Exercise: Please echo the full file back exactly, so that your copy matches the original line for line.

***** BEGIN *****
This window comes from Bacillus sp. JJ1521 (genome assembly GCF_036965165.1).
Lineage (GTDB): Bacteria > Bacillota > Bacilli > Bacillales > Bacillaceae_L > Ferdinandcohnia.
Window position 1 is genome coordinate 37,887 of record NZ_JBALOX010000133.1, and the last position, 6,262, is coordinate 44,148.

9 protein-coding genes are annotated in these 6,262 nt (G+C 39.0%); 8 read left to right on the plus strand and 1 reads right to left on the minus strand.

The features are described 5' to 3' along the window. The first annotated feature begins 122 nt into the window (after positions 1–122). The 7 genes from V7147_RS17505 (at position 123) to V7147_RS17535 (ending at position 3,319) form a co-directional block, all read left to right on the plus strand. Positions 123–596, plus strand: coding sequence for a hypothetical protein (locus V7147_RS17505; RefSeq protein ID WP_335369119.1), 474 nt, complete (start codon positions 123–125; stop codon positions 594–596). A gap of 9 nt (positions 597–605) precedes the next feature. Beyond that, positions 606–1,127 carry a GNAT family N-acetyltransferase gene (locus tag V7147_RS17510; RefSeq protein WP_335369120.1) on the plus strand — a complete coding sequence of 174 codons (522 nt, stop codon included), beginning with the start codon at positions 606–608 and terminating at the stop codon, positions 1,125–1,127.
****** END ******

This window comes from Bacillus sp. JJ1521 (genome assembly GCF_036965165.1).
Lineage (GTDB): Bacteria > Bacillota > Bacilli > Bacillales > Bacillaceae_L > Ferdinandcohnia.
Window position 1 is genome coordinate 37,887 of record NZ_JBALOX010000133.1, and the last position, 6,262, is coordinate 44,148.

9 protein-coding genes are annotated in these 6,262 nt (G+C 39.0%); 8 read left to right on the plus strand and 1 reads right to left on the minus strand.

The features are described 5' to 3' along the window. The first annotated feature begins 122 nt into the window (after positions 1–122). The 7 genes from V7147_RS17505 (at position 123) to V7147_RS17535 (ending at position 3,319) form a co-directional block, all read left to right on the plus strand. Positions 123–596, plus strand: coding sequence for a hypothetical protein (locus V7147_RS17505; RefSeq protein ID WP_335369119.1), 474 nt, complete (start codon positions 123–125; stop codon positions 594–596). A gap of 9 nt (positions 597–605) precedes the next feature. Beyond that, positions 606–1,127 carry a GNAT family N-acetyltransferase gene (locus tag V7147_RS17510; RefSeq protein WP_335369120.1) on the plus strand — a complete coding sequence of 174 codons (522 nt, stop codon included), beginning with the start codon at positions 606–608 and terminating at the stop codon, positions 1,125–1,127.